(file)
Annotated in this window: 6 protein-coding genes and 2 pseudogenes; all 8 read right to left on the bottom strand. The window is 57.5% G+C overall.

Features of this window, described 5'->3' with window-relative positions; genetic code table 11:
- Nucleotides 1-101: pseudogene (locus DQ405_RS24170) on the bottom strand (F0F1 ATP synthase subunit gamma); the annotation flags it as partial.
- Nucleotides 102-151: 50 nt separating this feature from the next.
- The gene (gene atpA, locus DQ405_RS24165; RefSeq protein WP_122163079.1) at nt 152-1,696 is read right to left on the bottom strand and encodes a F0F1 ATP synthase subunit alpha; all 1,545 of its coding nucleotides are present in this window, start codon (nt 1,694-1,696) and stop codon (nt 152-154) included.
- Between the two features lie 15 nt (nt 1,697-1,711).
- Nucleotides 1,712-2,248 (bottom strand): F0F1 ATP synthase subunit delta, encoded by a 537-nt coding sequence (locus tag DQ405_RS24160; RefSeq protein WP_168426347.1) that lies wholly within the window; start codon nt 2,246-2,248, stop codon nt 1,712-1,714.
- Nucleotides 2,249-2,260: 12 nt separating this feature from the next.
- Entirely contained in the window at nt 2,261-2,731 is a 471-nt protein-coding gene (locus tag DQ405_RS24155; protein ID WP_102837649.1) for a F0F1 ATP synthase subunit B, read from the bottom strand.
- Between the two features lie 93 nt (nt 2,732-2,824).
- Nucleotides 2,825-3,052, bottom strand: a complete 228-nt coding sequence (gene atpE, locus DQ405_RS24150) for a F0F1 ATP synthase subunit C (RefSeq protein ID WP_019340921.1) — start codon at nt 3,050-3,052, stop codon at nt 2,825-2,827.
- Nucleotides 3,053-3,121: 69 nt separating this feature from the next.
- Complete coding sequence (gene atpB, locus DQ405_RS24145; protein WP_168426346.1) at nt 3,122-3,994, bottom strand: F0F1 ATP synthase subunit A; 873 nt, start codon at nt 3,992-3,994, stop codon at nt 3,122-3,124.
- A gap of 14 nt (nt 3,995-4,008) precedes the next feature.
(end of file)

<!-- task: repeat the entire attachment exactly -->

Annotated in this window: 6 protein-coding genes and 2 pseudogenes; all 8 read right to left on the bottom strand. The window is 57.5% G+C overall.

Features of this window, described 5'->3' with window-relative positions; genetic code table 11:
- Nucleotides 1-101: pseudogene (locus DQ405_RS24170) on the bottom strand (F0F1 ATP synthase subunit gamma); the annotation flags it as partial.
- Nucleotides 102-151: 50 nt separating this feature from the next.
- The gene (gene atpA, locus DQ405_RS24165; RefSeq protein WP_122163079.1) at nt 152-1,696 is read right to left on the bottom strand and encodes a F0F1 ATP synthase subunit alpha; all 1,545 of its coding nucleotides are present in this window, start codon (nt 1,694-1,696) and stop codon (nt 152-154) included.
- Between the two features lie 15 nt (nt 1,697-1,711).
- Nucleotides 1,712-2,248 (bottom strand): F0F1 ATP synthase subunit delta, encoded by a 537-nt coding sequence (locus tag DQ405_RS24160; RefSeq protein WP_168426347.1) that lies wholly within the window; start codon nt 2,246-2,248, stop codon nt 1,712-1,714.
- Nucleotides 2,249-2,260: 12 nt separating this feature from the next.
- Entirely contained in the window at nt 2,261-2,731 is a 471-nt protein-coding gene (locus tag DQ405_RS24155; protein ID WP_102837649.1) for a F0F1 ATP synthase subunit B, read from the bottom strand.
- Between the two features lie 93 nt (nt 2,732-2,824).
- Nucleotides 2,825-3,052, bottom strand: a complete 228-nt coding sequence (gene atpE, locus DQ405_RS24150) for a F0F1 ATP synthase subunit C (RefSeq protein ID WP_019340921.1) — start codon at nt 3,050-3,052, stop codon at nt 2,825-2,827.
- Nucleotides 3,053-3,121: 69 nt separating this feature from the next.
- Complete coding sequence (gene atpB, locus DQ405_RS24145; protein WP_168426346.1) at nt 3,122-3,994, bottom strand: F0F1 ATP synthase subunit A; 873 nt, start codon at nt 3,992-3,994, stop codon at nt 3,122-3,124.
- A gap of 14 nt (nt 3,995-4,008) precedes the next feature.